Now if rates are low, we can’t control rate, but we believe that we will see some growth in volume both on the loan book, as well as the maintenance of the securities portfolio at a slightly higher level than it was in the previous three or 4 quarters given that we had to replace held for sale portfolio in the warehouse.

Mike Turner - Compass Point

Okay. Thank you.

Operator

Thank you, our next question comes from Matthew Kelley with Sterne Agee.

Joseph Ficalora

Good morning Matt.

Matthew Kelley - Sterne Agee & Leach

Yes, hi. Have you guys did any longer dated multifamily. I know some of the competitors out there have been going in this 7 and 10 year. What has been your involvement in those types of maturities?

Joseph Ficalora

Matt what we have been seeing is we're losing some business in that space. We have opted not to go into the 10-year space. Very selectively, we go out past our traditional product. So if we do lose some multifamily deals, we're losing it more on structure. We see some IO structures that have 10-year type of products. We're seeing the agencies obviously being aggressive there for the agencies built on [ph] more for the secondary market, and not so much for the portfolio being aggressive. So I will tell you that on a limited basis, we do that, and very limited. But the vast majority of our multifamily bread and butter loans are that the 10-year with a 5-year reset.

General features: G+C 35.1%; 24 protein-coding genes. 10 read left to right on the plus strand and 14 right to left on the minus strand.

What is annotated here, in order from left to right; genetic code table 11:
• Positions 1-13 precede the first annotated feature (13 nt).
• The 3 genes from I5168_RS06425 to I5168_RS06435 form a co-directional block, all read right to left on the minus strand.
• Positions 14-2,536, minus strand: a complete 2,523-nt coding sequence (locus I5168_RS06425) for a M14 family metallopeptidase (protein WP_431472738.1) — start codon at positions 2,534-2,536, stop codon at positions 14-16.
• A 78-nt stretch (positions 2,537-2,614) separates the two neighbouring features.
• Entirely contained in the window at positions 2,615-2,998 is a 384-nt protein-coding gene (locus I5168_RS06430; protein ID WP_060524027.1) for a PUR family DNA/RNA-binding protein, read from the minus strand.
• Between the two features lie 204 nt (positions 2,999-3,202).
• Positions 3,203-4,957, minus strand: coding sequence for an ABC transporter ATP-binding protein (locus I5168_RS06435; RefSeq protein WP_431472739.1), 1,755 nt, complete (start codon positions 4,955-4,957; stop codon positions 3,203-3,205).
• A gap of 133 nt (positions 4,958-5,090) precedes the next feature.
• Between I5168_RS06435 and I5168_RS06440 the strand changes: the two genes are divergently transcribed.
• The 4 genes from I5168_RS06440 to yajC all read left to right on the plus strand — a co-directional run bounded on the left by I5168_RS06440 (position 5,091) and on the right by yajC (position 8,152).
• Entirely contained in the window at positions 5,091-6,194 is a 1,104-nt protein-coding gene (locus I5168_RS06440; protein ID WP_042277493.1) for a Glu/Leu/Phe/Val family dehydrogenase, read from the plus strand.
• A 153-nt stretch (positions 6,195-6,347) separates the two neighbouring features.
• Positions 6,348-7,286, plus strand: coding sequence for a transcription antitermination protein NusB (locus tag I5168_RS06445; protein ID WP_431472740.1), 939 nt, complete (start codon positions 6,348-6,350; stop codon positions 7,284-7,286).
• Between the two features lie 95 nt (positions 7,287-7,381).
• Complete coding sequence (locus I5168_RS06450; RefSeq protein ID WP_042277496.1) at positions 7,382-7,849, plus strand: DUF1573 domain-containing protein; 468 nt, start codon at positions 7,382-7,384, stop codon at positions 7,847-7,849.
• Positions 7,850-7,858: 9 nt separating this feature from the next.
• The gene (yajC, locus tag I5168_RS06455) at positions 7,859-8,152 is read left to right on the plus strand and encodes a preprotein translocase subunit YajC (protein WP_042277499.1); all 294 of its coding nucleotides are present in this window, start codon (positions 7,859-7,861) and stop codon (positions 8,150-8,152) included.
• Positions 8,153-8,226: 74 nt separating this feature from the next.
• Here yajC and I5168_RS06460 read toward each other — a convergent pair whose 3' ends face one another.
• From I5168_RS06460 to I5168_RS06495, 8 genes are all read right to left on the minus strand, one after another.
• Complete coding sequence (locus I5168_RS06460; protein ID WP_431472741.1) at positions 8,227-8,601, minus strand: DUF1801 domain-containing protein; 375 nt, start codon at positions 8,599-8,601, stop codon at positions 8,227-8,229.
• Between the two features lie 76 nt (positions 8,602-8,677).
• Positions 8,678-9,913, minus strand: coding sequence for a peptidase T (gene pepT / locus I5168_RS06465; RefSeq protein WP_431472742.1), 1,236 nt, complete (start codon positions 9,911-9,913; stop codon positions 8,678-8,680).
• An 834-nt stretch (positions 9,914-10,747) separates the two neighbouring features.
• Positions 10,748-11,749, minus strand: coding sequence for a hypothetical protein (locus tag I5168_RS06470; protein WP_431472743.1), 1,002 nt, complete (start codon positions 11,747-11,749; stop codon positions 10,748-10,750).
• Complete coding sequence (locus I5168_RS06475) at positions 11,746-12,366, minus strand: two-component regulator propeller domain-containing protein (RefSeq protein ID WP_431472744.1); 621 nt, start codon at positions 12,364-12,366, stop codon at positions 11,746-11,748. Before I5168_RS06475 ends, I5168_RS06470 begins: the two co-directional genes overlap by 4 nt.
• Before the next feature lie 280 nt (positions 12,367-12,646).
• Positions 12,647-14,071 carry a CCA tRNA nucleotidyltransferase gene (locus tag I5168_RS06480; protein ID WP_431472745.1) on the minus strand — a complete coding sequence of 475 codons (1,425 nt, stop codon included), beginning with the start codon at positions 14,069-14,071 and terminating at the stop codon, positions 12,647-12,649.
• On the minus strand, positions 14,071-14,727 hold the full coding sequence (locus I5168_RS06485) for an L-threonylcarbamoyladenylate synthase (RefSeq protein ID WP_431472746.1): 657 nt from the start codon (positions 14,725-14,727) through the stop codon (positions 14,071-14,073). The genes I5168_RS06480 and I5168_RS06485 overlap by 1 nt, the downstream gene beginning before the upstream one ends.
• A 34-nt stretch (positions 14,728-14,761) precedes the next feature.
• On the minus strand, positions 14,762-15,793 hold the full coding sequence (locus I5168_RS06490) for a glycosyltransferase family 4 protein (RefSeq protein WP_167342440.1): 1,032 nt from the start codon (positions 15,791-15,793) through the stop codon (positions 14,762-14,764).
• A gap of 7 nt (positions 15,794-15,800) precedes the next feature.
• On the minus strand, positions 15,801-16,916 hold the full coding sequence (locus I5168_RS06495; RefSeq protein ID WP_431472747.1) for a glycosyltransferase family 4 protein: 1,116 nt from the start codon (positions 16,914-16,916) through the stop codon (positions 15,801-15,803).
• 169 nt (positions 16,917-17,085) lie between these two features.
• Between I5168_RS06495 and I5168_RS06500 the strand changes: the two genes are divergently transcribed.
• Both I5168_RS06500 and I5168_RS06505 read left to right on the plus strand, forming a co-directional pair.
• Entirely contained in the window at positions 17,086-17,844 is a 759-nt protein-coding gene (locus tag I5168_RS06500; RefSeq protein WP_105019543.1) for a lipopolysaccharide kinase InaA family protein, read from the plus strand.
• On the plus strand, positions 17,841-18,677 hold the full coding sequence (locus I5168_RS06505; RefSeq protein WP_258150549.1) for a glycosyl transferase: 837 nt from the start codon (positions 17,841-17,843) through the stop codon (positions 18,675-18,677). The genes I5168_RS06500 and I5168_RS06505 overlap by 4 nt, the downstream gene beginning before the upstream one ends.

Matthew Kelley - Sterne Agee & Leach

Okay, and then just getting back to incremental spreads versus portfolio spreads, Joe did you say that some of the stuff that is coming off and you the refi has lower coupons than the origination yields at four one eights to four and a quarter?

Joseph Ficalora

Yes, some of the stuff that is coming off has higher, not lower, higher yields that are earning for us today and last year and the year before. So the stuff that is coming off actually is earning more than the stuff that is being replaced with in our securities portfolio, as well as in our mortgage portfolio. And the good news, I think, now is that the highest yielding assets are the assets that have already come out of the portfolio, both securities and…

Thomas Cangemi

There is still a drag, but the drag is not as significant as it was in the past three, or four quarters.

Matthew Kelley - Sterne Agee & Leach

Rates, the rates are very low right now, but on average, we got four and three quarters, just moving the multifamily bucket. It is not a horrific rate, but it is four and one eighth.

Thomas Cangemi

I think the important thing to focus on is that the rates that we’re going to get on the newly generated assets, we expect to be approximately the same. Obviously if there is a change in Fannie, it will get better, but the reality is that the rates

that are in the portfolio that we are getting prepayments on, those rates were higher, the ones running off were higher last quarter or the quarter before than remains in the portfolio today. So the risk of loss of yields is less in this quarter and in the quarters ahead.

Matthew Kelley - Sterne Agee & Leach

I guess, what I'm trying to reconcile, you have a portfolio yield at 5.70 and origination yields at four and a eighth to four and a quarter. If we stay here at these low rates for an extended period of time, would you consider restructuring the borrowings, which are still pretty high because your deposit costs are already pretty low, there is nothing much more to be done on that side or the funding part of the equation. So an extended period of low rates where you gradually track closer to four and a quarter on the new yield is going to drag down that portfolio yield pretty quickly.

Thomas Cangemi